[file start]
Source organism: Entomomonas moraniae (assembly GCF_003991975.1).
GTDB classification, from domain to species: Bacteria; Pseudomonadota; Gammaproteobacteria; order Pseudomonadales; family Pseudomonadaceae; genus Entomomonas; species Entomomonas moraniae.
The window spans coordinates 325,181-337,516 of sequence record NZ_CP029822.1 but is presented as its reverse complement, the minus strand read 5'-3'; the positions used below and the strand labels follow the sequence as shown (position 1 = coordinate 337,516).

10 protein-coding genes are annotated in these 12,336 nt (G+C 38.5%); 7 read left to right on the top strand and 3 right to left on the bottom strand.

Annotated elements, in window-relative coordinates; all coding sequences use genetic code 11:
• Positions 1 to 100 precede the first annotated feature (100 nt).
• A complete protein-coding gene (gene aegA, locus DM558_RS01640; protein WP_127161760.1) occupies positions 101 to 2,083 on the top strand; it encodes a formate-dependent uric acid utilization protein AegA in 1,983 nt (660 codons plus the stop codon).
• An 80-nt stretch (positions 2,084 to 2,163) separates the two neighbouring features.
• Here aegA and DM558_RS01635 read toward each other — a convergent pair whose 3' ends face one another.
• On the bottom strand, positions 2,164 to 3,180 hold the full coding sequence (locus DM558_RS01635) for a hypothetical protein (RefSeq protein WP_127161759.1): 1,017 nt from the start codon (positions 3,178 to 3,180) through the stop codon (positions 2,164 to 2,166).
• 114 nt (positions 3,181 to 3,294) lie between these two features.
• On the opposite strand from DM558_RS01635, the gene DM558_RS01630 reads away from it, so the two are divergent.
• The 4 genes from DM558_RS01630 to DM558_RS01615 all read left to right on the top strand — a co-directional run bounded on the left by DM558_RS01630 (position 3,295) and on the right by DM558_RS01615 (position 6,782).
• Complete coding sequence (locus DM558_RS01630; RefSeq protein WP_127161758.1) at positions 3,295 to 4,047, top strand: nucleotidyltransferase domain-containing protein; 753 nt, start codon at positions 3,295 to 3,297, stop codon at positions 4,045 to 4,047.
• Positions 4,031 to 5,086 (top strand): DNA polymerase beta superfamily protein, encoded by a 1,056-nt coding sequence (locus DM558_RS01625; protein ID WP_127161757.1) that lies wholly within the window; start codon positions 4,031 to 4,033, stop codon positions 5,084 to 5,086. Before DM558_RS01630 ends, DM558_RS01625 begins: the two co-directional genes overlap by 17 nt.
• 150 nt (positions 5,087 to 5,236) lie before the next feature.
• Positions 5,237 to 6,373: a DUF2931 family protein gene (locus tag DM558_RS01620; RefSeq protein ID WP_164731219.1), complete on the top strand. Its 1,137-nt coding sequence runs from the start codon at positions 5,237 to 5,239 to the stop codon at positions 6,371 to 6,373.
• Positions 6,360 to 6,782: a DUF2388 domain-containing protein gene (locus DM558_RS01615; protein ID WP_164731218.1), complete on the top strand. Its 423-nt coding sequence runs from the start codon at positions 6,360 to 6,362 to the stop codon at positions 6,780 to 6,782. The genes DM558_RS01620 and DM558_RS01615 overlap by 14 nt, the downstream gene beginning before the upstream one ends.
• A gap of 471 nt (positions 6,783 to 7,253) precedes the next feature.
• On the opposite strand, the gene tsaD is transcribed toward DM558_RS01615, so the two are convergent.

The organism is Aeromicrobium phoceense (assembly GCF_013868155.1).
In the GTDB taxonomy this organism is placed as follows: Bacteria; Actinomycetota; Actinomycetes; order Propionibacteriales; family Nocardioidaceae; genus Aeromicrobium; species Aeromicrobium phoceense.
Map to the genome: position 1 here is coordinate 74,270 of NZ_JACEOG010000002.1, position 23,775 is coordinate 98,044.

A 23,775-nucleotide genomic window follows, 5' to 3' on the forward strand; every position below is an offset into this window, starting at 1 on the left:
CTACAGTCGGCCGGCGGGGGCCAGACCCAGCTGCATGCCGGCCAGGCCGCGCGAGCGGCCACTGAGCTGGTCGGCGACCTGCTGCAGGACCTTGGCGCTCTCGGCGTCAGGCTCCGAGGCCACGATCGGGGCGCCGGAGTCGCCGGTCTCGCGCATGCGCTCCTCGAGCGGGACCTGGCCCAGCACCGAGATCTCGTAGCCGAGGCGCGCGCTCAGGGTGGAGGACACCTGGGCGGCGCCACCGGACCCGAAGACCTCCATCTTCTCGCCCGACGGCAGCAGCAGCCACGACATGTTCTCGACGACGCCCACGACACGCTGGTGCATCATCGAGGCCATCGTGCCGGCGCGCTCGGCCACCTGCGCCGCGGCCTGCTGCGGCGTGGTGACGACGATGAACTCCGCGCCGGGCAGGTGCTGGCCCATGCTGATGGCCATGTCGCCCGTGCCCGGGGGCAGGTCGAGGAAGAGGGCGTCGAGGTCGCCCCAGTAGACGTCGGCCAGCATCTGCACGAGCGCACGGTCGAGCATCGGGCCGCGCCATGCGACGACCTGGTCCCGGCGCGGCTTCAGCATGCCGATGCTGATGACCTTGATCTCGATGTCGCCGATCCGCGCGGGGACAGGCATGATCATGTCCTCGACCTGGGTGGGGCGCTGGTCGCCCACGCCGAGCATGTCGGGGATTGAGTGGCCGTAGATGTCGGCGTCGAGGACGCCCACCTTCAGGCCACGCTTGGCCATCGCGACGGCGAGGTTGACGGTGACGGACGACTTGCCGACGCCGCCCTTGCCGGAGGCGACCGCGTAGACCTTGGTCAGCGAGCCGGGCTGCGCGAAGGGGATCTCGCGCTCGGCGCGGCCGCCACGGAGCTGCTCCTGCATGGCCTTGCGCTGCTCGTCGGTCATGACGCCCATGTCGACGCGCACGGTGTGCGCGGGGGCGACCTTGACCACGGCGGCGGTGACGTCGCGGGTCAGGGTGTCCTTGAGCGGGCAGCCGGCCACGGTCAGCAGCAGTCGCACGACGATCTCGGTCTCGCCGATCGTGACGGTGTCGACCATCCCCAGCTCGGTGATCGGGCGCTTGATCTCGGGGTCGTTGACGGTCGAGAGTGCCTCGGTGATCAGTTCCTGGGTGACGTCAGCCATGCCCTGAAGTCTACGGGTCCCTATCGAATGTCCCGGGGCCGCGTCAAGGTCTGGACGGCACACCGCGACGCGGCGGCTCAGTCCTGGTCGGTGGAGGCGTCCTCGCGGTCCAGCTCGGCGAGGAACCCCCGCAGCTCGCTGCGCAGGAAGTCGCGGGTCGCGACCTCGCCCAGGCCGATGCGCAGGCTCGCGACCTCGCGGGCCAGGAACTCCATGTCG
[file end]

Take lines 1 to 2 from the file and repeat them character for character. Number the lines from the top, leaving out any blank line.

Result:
Source organism: Entomomonas moraniae (assembly GCF_003991975.1).
GTDB classification, from domain to species: Bacteria; Pseudomonadota; Gammaproteobacteria; order Pseudomonadales; family Pseudomonadaceae; genus Entomomonas; species Entomomonas moraniae.